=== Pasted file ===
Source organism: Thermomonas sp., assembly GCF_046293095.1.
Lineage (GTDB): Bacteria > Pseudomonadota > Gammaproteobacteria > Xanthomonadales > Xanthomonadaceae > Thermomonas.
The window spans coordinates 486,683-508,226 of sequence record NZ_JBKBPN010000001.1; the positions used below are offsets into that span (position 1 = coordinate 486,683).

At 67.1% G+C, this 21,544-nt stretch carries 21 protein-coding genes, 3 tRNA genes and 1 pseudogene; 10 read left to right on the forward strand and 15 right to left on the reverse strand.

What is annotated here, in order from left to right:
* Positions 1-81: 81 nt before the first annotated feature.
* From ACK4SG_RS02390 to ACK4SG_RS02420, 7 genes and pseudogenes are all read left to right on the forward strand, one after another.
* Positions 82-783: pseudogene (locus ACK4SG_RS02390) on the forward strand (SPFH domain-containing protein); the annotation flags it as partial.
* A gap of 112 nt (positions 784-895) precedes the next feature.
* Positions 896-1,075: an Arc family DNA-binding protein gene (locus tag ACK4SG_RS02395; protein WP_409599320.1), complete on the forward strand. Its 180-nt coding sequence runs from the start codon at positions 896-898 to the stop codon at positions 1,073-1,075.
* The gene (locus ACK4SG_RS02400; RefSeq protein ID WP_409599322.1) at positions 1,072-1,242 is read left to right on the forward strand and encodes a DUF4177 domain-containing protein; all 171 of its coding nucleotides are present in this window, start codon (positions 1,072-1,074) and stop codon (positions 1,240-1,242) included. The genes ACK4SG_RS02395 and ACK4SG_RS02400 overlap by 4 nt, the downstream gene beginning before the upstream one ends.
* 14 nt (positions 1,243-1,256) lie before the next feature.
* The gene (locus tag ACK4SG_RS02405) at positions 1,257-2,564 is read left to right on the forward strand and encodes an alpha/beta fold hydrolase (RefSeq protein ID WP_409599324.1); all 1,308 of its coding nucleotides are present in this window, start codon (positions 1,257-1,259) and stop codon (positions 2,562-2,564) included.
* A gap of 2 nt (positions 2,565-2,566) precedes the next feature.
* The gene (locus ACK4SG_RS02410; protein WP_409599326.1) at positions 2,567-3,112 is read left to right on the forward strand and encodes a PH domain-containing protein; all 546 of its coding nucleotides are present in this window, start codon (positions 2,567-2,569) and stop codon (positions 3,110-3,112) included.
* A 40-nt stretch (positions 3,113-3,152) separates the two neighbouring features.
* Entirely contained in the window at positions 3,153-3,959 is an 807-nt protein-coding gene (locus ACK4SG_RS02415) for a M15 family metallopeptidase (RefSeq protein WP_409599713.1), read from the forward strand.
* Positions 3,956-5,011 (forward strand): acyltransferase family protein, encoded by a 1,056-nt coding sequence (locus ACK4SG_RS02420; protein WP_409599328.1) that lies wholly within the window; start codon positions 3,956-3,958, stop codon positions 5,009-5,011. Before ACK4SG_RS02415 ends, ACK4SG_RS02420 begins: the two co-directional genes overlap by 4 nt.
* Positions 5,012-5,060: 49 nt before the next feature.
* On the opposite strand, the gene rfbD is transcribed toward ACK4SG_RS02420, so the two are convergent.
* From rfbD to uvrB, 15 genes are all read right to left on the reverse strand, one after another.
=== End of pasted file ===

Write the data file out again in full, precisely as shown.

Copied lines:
Source organism: Thermomonas sp., assembly GCF_046293095.1.
Lineage (GTDB): Bacteria > Pseudomonadota > Gammaproteobacteria > Xanthomonadales > Xanthomonadaceae > Thermomonas.
The window spans coordinates 486,683-508,226 of sequence record NZ_JBKBPN010000001.1; the positions used below are offsets into that span (position 1 = coordinate 486,683).

At 67.1% G+C, this 21,544-nt stretch carries 21 protein-coding genes, 3 tRNA genes and 1 pseudogene; 10 read left to right on the forward strand and 15 right to left on the reverse strand.

What is annotated here, in order from left to right:
* Positions 1-81: 81 nt before the first annotated feature.
* From ACK4SG_RS02390 to ACK4SG_RS02420, 7 genes and pseudogenes are all read left to right on the forward strand, one after another.
* Positions 82-783: pseudogene (locus ACK4SG_RS02390) on the forward strand (SPFH domain-containing protein); the annotation flags it as partial.
* A gap of 112 nt (positions 784-895) precedes the next feature.
* Positions 896-1,075: an Arc family DNA-binding protein gene (locus tag ACK4SG_RS02395; protein WP_409599320.1), complete on the forward strand. Its 180-nt coding sequence runs from the start codon at positions 896-898 to the stop codon at positions 1,073-1,075.
* The gene (locus ACK4SG_RS02400; RefSeq protein ID WP_409599322.1) at positions 1,072-1,242 is read left to right on the forward strand and encodes a DUF4177 domain-containing protein; all 171 of its coding nucleotides are present in this window, start codon (positions 1,072-1,074) and stop codon (positions 1,240-1,242) included. The genes ACK4SG_RS02395 and ACK4SG_RS02400 overlap by 4 nt, the downstream gene beginning before the upstream one ends.
* 14 nt (positions 1,243-1,256) lie before the next feature.
* The gene (locus tag ACK4SG_RS02405) at positions 1,257-2,564 is read left to right on the forward strand and encodes an alpha/beta fold hydrolase (RefSeq protein ID WP_409599324.1); all 1,308 of its coding nucleotides are present in this window, start codon (positions 1,257-1,259) and stop codon (positions 2,562-2,564) included.
* A gap of 2 nt (positions 2,565-2,566) precedes the next feature.
* The gene (locus ACK4SG_RS02410; protein WP_409599326.1) at positions 2,567-3,112 is read left to right on the forward strand and encodes a PH domain-containing protein; all 546 of its coding nucleotides are present in this window, start codon (positions 2,567-2,569) and stop codon (positions 3,110-3,112) included.
* A 40-nt stretch (positions 3,113-3,152) separates the two neighbouring features.
* Entirely contained in the window at positions 3,153-3,959 is an 807-nt protein-coding gene (locus ACK4SG_RS02415) for a M15 family metallopeptidase (RefSeq protein WP_409599713.1), read from the forward strand.
* Positions 3,956-5,011 (forward strand): acyltransferase family protein, encoded by a 1,056-nt coding sequence (locus ACK4SG_RS02420; protein WP_409599328.1) that lies wholly within the window; start codon positions 3,956-3,958, stop codon positions 5,009-5,011. Before ACK4SG_RS02415 ends, ACK4SG_RS02420 begins: the two co-directional genes overlap by 4 nt.
* Positions 5,012-5,060: 49 nt before the next feature.
* On the opposite strand, the gene rfbD is transcribed toward ACK4SG_RS02420, so the two are convergent.
* From rfbD to uvrB, 15 genes are all read right to left on the reverse strand, one after another.